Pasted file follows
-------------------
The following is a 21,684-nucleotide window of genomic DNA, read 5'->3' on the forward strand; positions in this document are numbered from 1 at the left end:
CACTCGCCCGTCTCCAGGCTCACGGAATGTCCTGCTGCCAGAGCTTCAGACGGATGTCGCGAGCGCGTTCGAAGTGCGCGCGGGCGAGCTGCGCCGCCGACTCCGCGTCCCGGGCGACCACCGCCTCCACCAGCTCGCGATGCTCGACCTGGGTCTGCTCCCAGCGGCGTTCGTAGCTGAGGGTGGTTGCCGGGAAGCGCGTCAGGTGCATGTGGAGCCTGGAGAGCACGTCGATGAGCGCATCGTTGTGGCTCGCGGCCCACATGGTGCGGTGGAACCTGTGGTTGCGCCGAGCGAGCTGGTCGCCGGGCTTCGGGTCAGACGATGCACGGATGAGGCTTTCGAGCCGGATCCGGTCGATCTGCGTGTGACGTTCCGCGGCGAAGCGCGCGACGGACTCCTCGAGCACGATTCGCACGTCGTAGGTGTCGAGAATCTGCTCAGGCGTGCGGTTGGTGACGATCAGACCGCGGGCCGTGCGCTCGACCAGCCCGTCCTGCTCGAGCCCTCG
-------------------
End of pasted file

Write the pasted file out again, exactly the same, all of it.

The following is a 21,684-nucleotide window of genomic DNA, read 5'->3' on the forward strand; positions in this document are numbered from 1 at the left end:
CACTCGCCCGTCTCCAGGCTCACGGAATGTCCTGCTGCCAGAGCTTCAGACGGATGTCGCGAGCGCGTTCGAAGTGCGCGCGGGCGAGCTGCGCCGCCGACTCCGCGTCCCGGGCGACCACCGCCTCCACCAGCTCGCGATGCTCGACCTGGGTCTGCTCCCAGCGGCGTTCGTAGCTGAGGGTGGTTGCCGGGAAGCGCGTCAGGTGCATGTGGAGCCTGGAGAGCACGTCGATGAGCGCATCGTTGTGGCTCGCGGCCCACATGGTGCGGTGGAACCTGTGGTTGCGCCGAGCGAGCTGGTCGCCGGGCTTCGGGTCAGACGATGCACGGATGAGGCTTTCGAGCCGGATCCGGTCGATCTGCGTGTGACGTTCCGCGGCGAAGCGCGCGACGGACTCCTCGAGCACGATTCGCACGTCGTAGGTGTCGAGAATCTGCTCAGGCGTGCGGTTGGTGACGATCAGACCGCGGGCCGTGCGCTCGACCAGCCCGTCCTGCTCGAGCCCTCG